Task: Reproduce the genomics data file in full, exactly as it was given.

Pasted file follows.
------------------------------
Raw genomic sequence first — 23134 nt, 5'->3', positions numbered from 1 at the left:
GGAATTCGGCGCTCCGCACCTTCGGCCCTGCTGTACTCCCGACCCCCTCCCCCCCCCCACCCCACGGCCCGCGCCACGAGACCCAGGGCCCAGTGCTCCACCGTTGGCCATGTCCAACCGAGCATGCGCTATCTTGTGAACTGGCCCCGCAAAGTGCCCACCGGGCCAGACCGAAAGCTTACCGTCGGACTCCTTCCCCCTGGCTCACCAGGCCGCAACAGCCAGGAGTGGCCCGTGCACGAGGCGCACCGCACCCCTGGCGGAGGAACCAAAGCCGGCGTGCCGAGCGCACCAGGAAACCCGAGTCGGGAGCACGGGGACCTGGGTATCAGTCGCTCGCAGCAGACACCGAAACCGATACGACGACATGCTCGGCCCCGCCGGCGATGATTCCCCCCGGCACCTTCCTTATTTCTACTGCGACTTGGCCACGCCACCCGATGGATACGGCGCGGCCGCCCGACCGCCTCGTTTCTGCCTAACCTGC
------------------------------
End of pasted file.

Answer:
Raw genomic sequence first — 23134 nt, 5'->3', positions numbered from 1 at the left:
GGAATTCGGCGCTCCGCACCTTCGGCCCTGCTGTACTCCCGACCCCCTCCCCCCCCCCACCCCACGGCCCGCGCCACGAGACCCAGGGCCCAGTGCTCCACCGTTGGCCATGTCCAACCGAGCATGCGCTATCTTGTGAACTGGCCCCGCAAAGTGCCCACCGGGCCAGACCGAAAGCTTACCGTCGGACTCCTTCCCCCTGGCTCACCAGGCCGCAACAGCCAGGAGTGGCCCGTGCACGAGGCGCACCGCACCCCTGGCGGAGGAACCAAAGCCGGCGTGCCGAGCGCACCAGGAAACCCGAGTCGGGAGCACGGGGACCTGGGTATCAGTCGCTCGCAGCAGACACCGAAACCGATACGACGACATGCTCGGCCCCGCCGGCGATGATTCCCCCCGGCACCTTCCTTATTTCTACTGCGACTTGGCCACGCCACCCGATGGATACGGCGCGGCCGCCCGACCGCCTCGTTTCTGCCTAACCTGC